These do not need to be of the same specifications as surgical masks. Indeed, the guidance states “A face covering is not the same as a facemask such as the surgical masks or respirators used as part of personal protective equipment by healthcare and other workers. These supplies must continue to be reserved for those who need it.”

Refusing to work

I have seen a number of social media posts suggesting that employees should merely refuse to go to work, citing section 44 of the Employment Rights Act 1996. The social media posts state that, in such circumstances, employees are entitled to full pay.

The relevant section of the legislation states that an employee has the right not to be subjected to any detriment by their employer where they leave work or refuse to return to work in circumstances of danger which the employee reasonably believed to be serious and imminent and which they could not reasonably have been expected to avert.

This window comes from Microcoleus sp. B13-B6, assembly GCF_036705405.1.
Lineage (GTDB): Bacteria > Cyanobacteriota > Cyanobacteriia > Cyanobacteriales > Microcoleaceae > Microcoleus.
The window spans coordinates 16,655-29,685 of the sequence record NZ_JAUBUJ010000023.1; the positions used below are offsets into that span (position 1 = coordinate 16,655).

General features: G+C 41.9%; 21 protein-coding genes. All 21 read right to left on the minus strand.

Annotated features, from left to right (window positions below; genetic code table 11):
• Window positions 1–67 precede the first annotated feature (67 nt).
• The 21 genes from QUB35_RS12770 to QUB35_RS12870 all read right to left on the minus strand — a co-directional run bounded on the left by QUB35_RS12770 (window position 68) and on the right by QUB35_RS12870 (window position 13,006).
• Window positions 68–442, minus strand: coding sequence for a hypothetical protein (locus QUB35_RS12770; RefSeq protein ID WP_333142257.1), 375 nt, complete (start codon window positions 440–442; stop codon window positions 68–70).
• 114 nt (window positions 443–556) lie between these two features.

Clearly this is causing great concern to employers. Some will be forced to close if employees refuse to return to work, as they will have no way of generating income. Unfortunately, that is likely to result in large scale redundancies which we all want to avoid.

Employees quoting this legislation should be asked to specify why they believe there is a serious and imminent danger. Employers should set out the steps that they have already taken to address any risk associated with returning to work and discuss other possible options. These steps should take into account all current government guidance. The employee should be asked to specify why they believe the danger is serious and imminent in this particular workplace, given that many other businesses are operating safely and given the steps taken.

Once reassurance has been given about the level of risk, if an employee continues to refuse to return to work, citing section 44 of the Employment Rights Act 2020, I believe that it would be reasonable to require them to take holiday or unpaid leave. At this point, provided adequate explanation has been provided about the level of risk, l believe that they will find it harder to establish that they still reasonably believed that there was a serious and imminent danger.